André de Chauvigny

Andre de Chauvigny (or Andrew of Chauvigny) (1150–1202) was a Poitevin knight in the service of Richard I of England. He was the second son of Pierre-Hélie of Chauvigny and Haois of Châtellerault. Haois was the great-aunt of King Richard making Andrew and Richard second cousins.

Richard the Lion-HeartedEdit

Pierre-Hélie served the bishops of Poitiers as hereditary provost of Chauvigny. At some point prior to 1180, Andrew held land of the chateaux de Monthoiron in Poitou and perhaps even possessed a fortified manor there. Andrew was popular in the tournament circuit of the day. He was enlisted into the household of his cousin, King Richard while he was still just count of Poitou, presumably sometime after 1182.

When Richard was allied to Philip II of France in 1189, they had attacked the old King, Henry II of England at the town of his birth, Le Mans. Richard assaulted Le Mans and set fire to the city. Henry, with his captain William Marshal, was able to flee. William Marshal took up the rear of Henry's force. Andrew was in the lead of Richard's pursuit force. Andrew and William clashed, and on that day, William was able to unhorse Andrew. The "History of William Marshal" reported that Andrew suffered a severe break in his arm.

Later that year, after Henry had died, and Richard reconciled the Angevin barons to him, he offered Andrew as a reward for his service, Denise, Countess of Devon (1173–1221), widow of the third Earl, who was the heiress of Raoul VII de Deols (d. 1176). Denise de Déols brought to Andrew the border barony of Châteauroux,[1] which included castles at Châteauroux, Déols, Le Chatelet, La Châtre, and Saint-Chartrier. This immediately made Andrew one of the most powerful lords of Poitevin Berry, an important frontier zone of the Angevin Empire that protected the roads leading to the capital cities of Tours, Poitiers and Angers. At some point, Richard also granted Andrew fiefs at Bituresii in the county of Anjou.

Third Crusade and thereafterEdit

Andrew was one of King Richard's central military figures of the Third Crusade (1190–1192). He was with the King at the muster of Vezelay and departed with the army to Marseille on 4 July 1190. He was present with the King at Sicily and proved to be a competent military commander at the Siege of Acre and the Battle of Arsuf. According to the chronicler Geoffrey de Vinsauf, during one of the many skirmishes the crusaders fought against Saladin's forces, Andrew was wounded through the arm by a Muslim lance. Andrew was granted command by Richard over many other key crusader lords, and at one point, even Robert IV of Leicester and Hugh of Saint-Pol seem subordinate to him. He also seemed to have authority over the knights of the familia regis, knights like Peter de Preaux, William des Roches and Gerard de Fournival. After the cessation of hostilities, Andrew would command the first battalion of pilgrims that entered Jerusalem, followed by Ralph Taisson and Hubert Walter, commanders of the second and third battalions respectively.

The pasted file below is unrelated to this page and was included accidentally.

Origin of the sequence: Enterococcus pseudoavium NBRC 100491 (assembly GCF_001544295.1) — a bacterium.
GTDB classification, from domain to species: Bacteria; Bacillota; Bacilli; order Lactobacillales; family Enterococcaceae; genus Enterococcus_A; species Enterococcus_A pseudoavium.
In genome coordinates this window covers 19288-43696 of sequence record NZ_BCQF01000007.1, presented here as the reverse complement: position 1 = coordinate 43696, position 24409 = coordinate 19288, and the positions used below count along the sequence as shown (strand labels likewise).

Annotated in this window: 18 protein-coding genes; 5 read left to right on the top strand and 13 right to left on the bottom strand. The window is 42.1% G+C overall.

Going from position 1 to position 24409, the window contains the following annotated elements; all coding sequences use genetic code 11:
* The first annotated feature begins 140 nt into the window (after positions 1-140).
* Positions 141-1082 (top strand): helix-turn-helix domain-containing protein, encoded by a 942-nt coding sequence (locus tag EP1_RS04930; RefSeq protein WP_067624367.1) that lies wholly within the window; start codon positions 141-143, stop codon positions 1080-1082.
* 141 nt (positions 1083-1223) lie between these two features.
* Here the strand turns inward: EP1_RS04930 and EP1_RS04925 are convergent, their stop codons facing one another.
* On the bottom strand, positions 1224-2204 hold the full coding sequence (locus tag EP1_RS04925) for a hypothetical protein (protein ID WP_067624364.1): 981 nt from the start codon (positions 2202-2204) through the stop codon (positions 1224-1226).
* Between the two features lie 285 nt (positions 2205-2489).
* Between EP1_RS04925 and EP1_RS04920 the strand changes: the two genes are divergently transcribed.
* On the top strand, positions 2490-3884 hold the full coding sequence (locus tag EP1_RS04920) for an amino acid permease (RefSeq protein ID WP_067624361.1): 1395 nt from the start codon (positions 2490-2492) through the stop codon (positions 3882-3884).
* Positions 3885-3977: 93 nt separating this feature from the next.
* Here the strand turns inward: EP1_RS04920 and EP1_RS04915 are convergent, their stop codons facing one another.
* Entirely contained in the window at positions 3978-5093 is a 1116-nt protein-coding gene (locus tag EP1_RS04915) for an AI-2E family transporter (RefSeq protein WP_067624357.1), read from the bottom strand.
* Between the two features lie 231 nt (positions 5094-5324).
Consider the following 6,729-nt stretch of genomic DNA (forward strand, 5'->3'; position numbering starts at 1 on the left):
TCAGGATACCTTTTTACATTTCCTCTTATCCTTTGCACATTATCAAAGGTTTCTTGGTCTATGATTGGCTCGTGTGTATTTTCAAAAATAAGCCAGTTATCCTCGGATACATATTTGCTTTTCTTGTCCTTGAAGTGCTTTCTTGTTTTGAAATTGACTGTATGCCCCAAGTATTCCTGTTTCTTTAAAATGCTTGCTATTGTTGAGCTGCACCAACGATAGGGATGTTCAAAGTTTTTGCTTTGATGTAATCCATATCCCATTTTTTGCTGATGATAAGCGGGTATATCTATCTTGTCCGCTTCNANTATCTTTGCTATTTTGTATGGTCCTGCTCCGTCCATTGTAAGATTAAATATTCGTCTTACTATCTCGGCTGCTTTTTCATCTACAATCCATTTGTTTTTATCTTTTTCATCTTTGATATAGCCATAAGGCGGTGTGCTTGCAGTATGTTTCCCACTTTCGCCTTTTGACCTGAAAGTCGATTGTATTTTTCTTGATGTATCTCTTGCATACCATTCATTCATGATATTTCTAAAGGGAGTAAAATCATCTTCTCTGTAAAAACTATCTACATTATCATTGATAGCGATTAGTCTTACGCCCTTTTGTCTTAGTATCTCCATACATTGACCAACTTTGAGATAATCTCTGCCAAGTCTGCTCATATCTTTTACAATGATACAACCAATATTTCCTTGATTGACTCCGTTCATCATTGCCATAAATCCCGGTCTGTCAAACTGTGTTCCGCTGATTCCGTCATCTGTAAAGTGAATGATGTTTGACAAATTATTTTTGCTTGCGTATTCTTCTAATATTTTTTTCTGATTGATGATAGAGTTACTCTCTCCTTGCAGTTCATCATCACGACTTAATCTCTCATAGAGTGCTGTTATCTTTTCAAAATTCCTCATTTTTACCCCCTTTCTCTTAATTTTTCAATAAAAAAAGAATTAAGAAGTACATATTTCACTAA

Upon Andrew's return from the crusade, he found that King Philip of France had taken much of the land in Poitevin Berry, including the important castle of Issoudun. Andrew remained loyal to Richard and assisted in the retaking of Loches and Châtillon-sur-Indre, 1194. Later, Andrew would be Richard's forces during the attack on Adhemar, count of Angoulême.

King Richard attempted to end the war in 1196 with the Treaty of Gaillon. The treaty was essentially a grant to almost all of Philip's demands for the Vexin and Berry. Technically, the treaty called for Andrew to become a liege-vassal of the King of France for his fiefs in Berry. As the treaty proved to be a failure, and the war continued, Andrew remained firmly in the Angevin camp.

With the death of King Richard at the siege of the tower of Chalus-Chabrol in 1199, Andrew had another important decision to make. Does he side with Richard's younger brother, John of England, who had a history of animosity with the French King, or with Richard's nephew, Arthur of Brittany. Andrew chose to ally with Duke Arthur. Arthur had been invested by King Philip as the rightful lord of the Angevin inheritance. In October 1199, Andrew paid homage to Arthur for his fiefs in Anjou and Poitou and paid homage to King Philip for his castles and lands in Berry.

Andrew fought with the forces of Duke Arthur against King John of England and William des Roches, now seneschal of Anjou and sire de Sable, at the Battle of Mirebeau in 1202. He was captured along with Arthur and most of the Poitevin and Breton nobility. He was sent to Rouen. Many of John's prisoners were starved to death; he may have been one of them, as the Complete Peerage concludes. In any case, he died that year, and John gave his widow's English lands back to the Earls of Devon.

He was succeeded as baron of Deols-Chateroux by his twelve-year-old son William.


  1. ^ Andrew W. Lewis (1995). Six Charters of Henry II and His Family for the Monastery of Dalon. The English Historical Review 110 (437): 652–65 JSTOR 578339